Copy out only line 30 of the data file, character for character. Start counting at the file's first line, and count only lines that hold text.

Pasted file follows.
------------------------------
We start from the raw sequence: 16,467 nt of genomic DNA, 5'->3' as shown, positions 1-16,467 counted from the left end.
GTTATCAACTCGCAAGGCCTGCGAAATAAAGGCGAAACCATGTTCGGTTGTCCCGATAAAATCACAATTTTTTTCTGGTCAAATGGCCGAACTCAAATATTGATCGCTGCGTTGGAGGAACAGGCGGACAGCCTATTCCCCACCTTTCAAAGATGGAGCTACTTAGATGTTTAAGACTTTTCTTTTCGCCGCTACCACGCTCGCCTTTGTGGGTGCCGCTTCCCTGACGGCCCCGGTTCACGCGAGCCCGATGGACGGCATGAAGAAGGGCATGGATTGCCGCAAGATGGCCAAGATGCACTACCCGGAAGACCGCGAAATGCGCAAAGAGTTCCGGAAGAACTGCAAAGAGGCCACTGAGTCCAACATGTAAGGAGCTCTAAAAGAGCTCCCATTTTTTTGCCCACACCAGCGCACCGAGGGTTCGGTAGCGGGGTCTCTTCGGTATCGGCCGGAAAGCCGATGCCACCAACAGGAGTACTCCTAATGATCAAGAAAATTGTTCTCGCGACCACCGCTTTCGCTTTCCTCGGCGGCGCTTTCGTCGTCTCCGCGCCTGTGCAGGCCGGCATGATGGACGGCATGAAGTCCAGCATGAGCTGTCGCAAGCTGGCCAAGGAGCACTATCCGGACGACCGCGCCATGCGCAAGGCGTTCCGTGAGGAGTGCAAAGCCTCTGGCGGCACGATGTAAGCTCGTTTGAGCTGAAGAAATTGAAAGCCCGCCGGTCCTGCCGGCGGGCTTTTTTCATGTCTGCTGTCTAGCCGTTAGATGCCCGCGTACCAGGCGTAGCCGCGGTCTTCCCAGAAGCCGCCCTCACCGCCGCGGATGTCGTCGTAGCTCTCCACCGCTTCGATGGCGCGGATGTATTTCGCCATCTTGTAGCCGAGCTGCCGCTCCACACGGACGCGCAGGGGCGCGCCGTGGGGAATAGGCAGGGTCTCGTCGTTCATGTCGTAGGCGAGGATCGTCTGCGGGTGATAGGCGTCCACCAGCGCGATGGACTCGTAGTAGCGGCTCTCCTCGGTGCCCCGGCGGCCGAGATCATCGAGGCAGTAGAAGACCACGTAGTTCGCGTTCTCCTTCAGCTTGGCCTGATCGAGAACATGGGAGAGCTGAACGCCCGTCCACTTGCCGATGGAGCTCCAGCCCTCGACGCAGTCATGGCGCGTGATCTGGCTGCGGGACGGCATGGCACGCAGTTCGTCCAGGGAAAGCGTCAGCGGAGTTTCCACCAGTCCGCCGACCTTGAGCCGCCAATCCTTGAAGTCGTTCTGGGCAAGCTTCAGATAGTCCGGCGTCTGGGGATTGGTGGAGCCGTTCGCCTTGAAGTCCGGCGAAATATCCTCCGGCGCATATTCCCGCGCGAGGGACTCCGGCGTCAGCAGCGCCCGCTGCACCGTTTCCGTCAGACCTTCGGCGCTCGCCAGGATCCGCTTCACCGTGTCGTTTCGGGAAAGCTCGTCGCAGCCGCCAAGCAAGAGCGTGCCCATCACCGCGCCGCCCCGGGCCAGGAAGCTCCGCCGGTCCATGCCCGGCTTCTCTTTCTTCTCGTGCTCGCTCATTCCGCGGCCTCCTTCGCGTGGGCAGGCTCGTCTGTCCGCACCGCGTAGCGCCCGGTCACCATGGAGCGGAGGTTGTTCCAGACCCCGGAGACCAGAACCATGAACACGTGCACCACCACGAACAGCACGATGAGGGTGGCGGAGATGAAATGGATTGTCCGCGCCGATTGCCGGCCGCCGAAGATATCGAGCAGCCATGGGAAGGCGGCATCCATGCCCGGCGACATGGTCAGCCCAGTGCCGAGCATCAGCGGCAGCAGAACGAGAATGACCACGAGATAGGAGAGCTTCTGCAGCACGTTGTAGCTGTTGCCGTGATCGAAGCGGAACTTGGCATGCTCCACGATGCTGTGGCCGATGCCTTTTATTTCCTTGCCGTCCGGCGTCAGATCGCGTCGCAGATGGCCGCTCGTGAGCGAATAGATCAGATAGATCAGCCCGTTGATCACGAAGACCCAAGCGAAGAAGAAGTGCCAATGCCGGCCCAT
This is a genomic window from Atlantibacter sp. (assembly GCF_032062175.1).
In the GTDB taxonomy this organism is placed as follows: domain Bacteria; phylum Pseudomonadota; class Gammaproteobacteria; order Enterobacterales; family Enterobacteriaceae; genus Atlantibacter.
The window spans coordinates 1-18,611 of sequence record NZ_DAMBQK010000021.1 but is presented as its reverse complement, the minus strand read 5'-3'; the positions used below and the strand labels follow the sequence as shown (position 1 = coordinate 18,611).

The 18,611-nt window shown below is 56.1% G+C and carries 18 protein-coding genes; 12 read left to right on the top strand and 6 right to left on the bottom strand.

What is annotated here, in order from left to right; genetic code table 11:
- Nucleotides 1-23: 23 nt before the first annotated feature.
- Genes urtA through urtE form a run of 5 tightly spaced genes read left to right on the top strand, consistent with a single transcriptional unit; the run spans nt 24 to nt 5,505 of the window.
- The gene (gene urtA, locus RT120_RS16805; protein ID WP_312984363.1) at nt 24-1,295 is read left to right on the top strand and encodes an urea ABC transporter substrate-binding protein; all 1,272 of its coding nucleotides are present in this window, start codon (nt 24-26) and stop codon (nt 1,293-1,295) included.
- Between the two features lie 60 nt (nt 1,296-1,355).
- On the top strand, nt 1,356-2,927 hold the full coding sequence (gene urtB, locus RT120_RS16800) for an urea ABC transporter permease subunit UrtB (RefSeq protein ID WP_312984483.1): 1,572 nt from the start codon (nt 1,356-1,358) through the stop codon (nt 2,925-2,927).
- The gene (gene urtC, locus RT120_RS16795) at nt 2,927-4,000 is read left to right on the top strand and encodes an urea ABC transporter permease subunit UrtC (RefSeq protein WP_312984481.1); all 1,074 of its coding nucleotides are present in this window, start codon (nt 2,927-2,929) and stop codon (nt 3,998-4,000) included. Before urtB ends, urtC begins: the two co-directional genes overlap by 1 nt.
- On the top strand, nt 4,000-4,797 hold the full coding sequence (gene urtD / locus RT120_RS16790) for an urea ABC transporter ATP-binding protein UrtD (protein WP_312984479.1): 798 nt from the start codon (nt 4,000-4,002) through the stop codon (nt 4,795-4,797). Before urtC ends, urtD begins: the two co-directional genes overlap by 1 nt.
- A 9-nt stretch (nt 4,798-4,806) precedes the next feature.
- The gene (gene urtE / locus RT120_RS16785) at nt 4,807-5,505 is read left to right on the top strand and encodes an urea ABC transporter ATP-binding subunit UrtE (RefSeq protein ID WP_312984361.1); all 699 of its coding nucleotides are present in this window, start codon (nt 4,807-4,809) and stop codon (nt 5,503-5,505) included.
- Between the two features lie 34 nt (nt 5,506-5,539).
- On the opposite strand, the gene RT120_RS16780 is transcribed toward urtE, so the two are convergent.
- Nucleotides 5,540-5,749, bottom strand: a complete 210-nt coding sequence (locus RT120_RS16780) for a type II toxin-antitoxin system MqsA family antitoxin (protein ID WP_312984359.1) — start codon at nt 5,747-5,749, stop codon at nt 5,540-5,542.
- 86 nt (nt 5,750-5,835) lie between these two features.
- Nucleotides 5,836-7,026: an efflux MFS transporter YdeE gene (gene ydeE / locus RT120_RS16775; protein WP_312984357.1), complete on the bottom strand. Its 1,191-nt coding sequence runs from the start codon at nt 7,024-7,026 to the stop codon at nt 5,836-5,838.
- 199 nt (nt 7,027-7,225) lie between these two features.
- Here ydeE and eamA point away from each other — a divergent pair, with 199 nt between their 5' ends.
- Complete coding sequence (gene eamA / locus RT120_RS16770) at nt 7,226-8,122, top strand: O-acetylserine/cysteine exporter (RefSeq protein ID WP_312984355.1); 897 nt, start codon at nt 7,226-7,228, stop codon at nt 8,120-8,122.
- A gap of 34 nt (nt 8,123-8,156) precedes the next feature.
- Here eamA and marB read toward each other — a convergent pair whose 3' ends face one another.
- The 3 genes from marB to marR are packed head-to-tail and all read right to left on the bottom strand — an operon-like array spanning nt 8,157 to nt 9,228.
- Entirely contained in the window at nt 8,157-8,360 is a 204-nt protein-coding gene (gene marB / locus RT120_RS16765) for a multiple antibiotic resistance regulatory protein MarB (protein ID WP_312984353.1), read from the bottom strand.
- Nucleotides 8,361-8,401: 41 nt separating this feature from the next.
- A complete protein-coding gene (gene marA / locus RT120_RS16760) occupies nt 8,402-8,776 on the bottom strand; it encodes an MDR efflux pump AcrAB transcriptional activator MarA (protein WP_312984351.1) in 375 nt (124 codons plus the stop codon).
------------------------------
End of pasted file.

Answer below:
- A complete protein-coding gene (gene marA / locus RT120_RS16760) occupies nt 8,402-8,776 on the bottom strand; it encodes an MDR efflux pump AcrAB transcriptional activator MarA (protein WP_312984351.1) in 375 nt (124 codons plus the stop codon).